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Caroline Dennigan

Caroline Dennigan Blog Posts
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What are Special Educational Needs (SEN)?

Section 20 of the Children and Families Act 2014 defines a child as having Special Educational Needs (SEN) if he or she... 

''(has)... a learning difficulty or disability which calls for special educational provision to be made for them.'' 

Or ''Their special educational needs may require extra or different provision in relation to thinking and understanding, as a result of physical or sensory difficulties, emotional or behavioural difficulties, difficulties with speech and language or how they relate to and behave with other people. Disabled children and young people may require extra or different provision, for example, if they are less mobile than their peers and require additional or extra provision so they can access the same learning opportunities.''

Special educational needs can have a strong impact on a child's ability to learn. It can also affect their behaviour as well as their ability to socialise. A lot of children find themselves struggling to make friends which can be a huge worry and concern to parents especially when their child doesn't get invited on playdates and spends the majority of their time in their own company at home. It can be extremely hard for the parents not to wonder why. 

For children with dyslexia, reading and writing can become draining. Those children who have Attention Deficit Hyperactivity Disorder (ADHD) on the other hand may well be overactive, lack self-control, talk too much and not pay attention to what others around them are saying. Most cases of ADHD are noticed and diagnosed when a child starts school although some children may not fully diagnosed until they reach the age of 12 years. 

What constitutes a special educational need? 

To name a few SEN's: Dyslexia, dyscalculia, autism, dyspraxia, mood disorder, Asperger Syndrome and auditory processing difficulties. As you can see, the range is wide and varied.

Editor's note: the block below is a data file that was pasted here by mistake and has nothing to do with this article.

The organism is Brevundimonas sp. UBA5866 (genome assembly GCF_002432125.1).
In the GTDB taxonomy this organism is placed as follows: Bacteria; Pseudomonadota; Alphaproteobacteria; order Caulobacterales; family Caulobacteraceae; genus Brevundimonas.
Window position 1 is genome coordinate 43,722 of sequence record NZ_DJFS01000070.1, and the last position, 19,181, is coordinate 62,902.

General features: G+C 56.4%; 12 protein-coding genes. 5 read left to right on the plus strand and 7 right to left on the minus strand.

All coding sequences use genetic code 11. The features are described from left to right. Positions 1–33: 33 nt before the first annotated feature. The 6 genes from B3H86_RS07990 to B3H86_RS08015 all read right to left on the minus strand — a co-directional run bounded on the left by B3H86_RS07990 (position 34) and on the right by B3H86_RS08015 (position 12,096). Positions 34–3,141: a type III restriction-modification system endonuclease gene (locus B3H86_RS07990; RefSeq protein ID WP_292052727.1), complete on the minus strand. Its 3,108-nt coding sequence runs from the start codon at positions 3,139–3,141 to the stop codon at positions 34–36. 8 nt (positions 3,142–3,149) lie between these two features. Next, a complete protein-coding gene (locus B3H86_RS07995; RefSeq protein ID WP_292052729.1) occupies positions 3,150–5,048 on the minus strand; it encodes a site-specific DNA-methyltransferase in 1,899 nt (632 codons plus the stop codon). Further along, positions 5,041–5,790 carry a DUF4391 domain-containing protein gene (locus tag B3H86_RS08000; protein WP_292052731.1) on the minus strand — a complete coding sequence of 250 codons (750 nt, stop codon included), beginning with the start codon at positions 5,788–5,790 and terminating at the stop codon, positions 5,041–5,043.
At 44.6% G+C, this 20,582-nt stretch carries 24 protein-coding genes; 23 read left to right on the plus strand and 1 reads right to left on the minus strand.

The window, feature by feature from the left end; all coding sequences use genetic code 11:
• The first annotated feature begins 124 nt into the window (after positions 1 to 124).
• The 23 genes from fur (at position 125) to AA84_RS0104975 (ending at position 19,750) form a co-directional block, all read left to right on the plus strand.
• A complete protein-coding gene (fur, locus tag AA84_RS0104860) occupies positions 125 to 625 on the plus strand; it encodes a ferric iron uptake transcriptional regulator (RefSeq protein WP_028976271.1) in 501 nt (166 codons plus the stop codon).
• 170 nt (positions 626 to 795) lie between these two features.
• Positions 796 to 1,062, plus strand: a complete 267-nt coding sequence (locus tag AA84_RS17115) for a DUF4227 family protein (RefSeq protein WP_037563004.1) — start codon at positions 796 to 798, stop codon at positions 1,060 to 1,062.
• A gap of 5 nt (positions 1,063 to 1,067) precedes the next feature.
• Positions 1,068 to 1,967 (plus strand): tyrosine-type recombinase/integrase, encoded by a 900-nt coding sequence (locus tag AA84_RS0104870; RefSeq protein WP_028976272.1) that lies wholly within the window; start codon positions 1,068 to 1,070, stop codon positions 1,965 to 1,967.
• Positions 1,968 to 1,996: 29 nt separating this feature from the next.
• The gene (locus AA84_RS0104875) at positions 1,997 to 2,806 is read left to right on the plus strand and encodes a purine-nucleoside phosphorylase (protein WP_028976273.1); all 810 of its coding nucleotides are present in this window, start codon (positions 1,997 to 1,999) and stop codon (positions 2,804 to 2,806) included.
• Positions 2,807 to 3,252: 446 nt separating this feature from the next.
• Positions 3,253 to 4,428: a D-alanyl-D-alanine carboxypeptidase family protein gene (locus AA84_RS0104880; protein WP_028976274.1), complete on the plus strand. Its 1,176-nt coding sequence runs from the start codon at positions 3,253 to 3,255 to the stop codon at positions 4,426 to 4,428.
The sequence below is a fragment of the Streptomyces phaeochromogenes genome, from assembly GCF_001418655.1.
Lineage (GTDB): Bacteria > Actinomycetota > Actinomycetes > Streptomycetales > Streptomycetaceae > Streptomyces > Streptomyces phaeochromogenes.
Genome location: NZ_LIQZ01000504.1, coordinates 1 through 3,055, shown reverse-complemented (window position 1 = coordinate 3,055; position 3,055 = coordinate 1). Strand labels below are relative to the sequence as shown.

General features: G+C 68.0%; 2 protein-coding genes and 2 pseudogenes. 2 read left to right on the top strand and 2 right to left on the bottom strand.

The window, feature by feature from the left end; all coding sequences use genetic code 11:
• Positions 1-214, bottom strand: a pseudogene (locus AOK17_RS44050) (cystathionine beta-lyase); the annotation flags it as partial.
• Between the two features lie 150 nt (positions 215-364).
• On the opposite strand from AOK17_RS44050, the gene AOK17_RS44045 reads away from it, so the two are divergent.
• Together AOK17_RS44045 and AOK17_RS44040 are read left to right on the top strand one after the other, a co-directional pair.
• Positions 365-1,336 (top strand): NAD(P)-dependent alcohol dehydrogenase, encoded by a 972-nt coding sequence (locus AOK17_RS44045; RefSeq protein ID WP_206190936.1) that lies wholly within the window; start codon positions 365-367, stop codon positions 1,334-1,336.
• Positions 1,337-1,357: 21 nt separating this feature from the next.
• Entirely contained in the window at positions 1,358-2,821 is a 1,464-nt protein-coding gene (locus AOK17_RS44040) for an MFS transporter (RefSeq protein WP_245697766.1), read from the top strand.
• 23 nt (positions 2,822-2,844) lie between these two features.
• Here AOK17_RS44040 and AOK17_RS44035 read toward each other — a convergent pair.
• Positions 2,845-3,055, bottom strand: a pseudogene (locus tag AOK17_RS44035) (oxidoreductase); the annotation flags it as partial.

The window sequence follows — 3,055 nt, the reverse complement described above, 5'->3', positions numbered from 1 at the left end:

Does my child have SEN? 

If your child is pre-school age and you are concerned they have a SEN, there is no need to wait for their next routine health check. Make an appointment and speak to your GP or key worker if they attend pre-school. If your child is already attending school or nursery, have a talk with their teacher and ask to speak to the school's Special Needs Co-ordinator (SENCO), who will organise extra help for children with SEN. 

 A statement of special educational needs

If things begin to deteriorate, and it's considered that your child's needs are still not being fully met, then the LEA will perform assessments. They may even decide to record the information they have in a 'statement of special educational needs'. This statement (which is a legal document) will document the needs of your child and the special help they should receive. Any school will be legally bound to honour it. In truth, such statements are rare, and there are many gradual steps to take before things reach that stage. The vast majority children have their needs met long before a statement is written.

Schooling and children with SEN

Children who have been assessed as having special educational needs can have their needs met in either a mainstream school (sometimes with the support of a teaching assistant or SEN teaching assistant who will be there to support teachers help children with learning, behavioural or physical difficulties) or a 'special' school (one which specialises in helping children with moderate to severe special needs).

The vast majority of children with SEN are catered for quite efficiently within mainstream schools, without the need for much LEA input. If you're a parent of a child in this category, you'll be familiar with half-termly meetings to review progress, and of Individual Education Plans (IEPS) which set goals and put plans into place to meet that child's needs.

The Children and Families Act 2014 places a general duty on local authorities to identify children and young people with disabilities and SEN in their areas. It also requires local authorities to undertake a multi-professional, formal education, health and care assessment of a child or young person in its area if they believe that the child or young person has special educational needs that are such that the local authority will probably need to arrange provision over and above what is normally available in a mainstream school or college and, if necessary, set this out in an EHC plan, which is a legal document that describes a young person's special educational, health and social care needs.

Parents and teachers, you can download a free copy of 'A Guide to the SEND Code of Practice' by Douglas Silas by googling the details.

The good news is that figures for SEN have been decreasing steadily since 2010 with 2015 seeing the biggest decrease of 2.5% when compared with 2014.

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